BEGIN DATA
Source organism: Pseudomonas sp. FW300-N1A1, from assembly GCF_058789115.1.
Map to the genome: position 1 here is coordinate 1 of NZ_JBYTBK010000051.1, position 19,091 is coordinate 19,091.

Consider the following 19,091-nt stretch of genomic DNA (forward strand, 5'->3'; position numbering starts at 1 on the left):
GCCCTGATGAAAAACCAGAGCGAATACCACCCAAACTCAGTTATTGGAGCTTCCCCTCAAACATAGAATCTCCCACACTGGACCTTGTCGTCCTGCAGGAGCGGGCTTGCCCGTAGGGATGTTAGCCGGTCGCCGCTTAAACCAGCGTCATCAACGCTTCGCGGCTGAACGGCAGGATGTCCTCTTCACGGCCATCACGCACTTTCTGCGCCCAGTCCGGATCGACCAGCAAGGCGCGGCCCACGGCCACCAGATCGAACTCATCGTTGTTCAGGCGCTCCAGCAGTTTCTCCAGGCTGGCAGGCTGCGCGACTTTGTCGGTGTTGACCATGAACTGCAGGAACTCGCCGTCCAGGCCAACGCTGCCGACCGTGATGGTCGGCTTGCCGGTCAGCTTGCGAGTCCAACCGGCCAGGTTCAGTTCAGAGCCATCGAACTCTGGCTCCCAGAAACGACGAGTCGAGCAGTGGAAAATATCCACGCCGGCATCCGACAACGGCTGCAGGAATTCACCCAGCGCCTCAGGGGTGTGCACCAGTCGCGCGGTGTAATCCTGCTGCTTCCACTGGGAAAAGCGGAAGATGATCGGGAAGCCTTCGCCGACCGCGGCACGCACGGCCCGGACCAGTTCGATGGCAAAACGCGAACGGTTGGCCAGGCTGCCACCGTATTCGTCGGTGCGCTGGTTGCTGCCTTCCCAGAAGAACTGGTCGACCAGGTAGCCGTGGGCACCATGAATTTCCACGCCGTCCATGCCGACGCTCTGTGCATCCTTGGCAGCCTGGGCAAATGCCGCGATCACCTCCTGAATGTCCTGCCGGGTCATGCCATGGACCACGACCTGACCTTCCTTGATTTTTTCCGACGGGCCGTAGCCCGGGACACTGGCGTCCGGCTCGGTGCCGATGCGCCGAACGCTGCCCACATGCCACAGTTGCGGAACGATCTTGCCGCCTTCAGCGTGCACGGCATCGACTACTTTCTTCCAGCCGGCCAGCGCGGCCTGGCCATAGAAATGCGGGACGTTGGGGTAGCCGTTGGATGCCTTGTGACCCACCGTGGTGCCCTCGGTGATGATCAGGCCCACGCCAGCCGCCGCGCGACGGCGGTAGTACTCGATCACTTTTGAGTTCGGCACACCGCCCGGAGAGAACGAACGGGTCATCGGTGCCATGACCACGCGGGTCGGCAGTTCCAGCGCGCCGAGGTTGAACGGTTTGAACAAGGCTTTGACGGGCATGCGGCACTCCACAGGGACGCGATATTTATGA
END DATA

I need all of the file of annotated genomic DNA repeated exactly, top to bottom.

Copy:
Source organism: Pseudomonas sp. FW300-N1A1, from assembly GCF_058789115.1.
Map to the genome: position 1 here is coordinate 1 of NZ_JBYTBK010000051.1, position 19,091 is coordinate 19,091.

Consider the following 19,091-nt stretch of genomic DNA (forward strand, 5'->3'; position numbering starts at 1 on the left):
GCCCTGATGAAAAACCAGAGCGAATACCACCCAAACTCAGTTATTGGAGCTTCCCCTCAAACATAGAATCTCCCACACTGGACCTTGTCGTCCTGCAGGAGCGGGCTTGCCCGTAGGGATGTTAGCCGGTCGCCGCTTAAACCAGCGTCATCAACGCTTCGCGGCTGAACGGCAGGATGTCCTCTTCACGGCCATCACGCACTTTCTGCGCCCAGTCCGGATCGACCAGCAAGGCGCGGCCCACGGCCACCAGATCGAACTCATCGTTGTTCAGGCGCTCCAGCAGTTTCTCCAGGCTGGCAGGCTGCGCGACTTTGTCGGTGTTGACCATGAACTGCAGGAACTCGCCGTCCAGGCCAACGCTGCCGACCGTGATGGTCGGCTTGCCGGTCAGCTTGCGAGTCCAACCGGCCAGGTTCAGTTCAGAGCCATCGAACTCTGGCTCCCAGAAACGACGAGTCGAGCAGTGGAAAATATCCACGCCGGCATCCGACAACGGCTGCAGGAATTCACCCAGCGCCTCAGGGGTGTGCACCAGTCGCGCGGTGTAATCCTGCTGCTTCCACTGGGAAAAGCGGAAGATGATCGGGAAGCCTTCGCCGACCGCGGCACGCACGGCCCGGACCAGTTCGATGGCAAAACGCGAACGGTTGGCCAGGCTGCCACCGTATTCGTCGGTGCGCTGGTTGCTGCCTTCCCAGAAGAACTGGTCGACCAGGTAGCCGTGGGCACCATGAATTTCCACGCCGTCCATGCCGACGCTCTGTGCATCCTTGGCAGCCTGGGCAAATGCCGCGATCACCTCCTGAATGTCCTGCCGGGTCATGCCATGGACCACGACCTGACCTTCCTTGATTTTTTCCGACGGGCCGTAGCCCGGGACACTGGCGTCCGGCTCGGTGCCGATGCGCCGAACGCTGCCCACATGCCACAGTTGCGGAACGATCTTGCCGCCTTCAGCGTGCACGGCATCGACTACTTTCTTCCAGCCGGCCAGCGCGGCCTGGCCATAGAAATGCGGGACGTTGGGGTAGCCGTTGGATGCCTTGTGACCCACCGTGGTGCCCTCGGTGATGATCAGGCCCACGCCAGCCGCCGCGCGACGGCGGTAGTACTCGATCACTTTTGAGTTCGGCACACCGCCCGGAGAGAACGAACGGGTCATCGGTGCCATGACCACGCGGGTCGGCAGTTCCAGCGCGCCGAGGTTGAACGGTTTGAACAAGGCTTTGACGGGCATGCGGCACTCCACAGGGACGCGATATTTATGA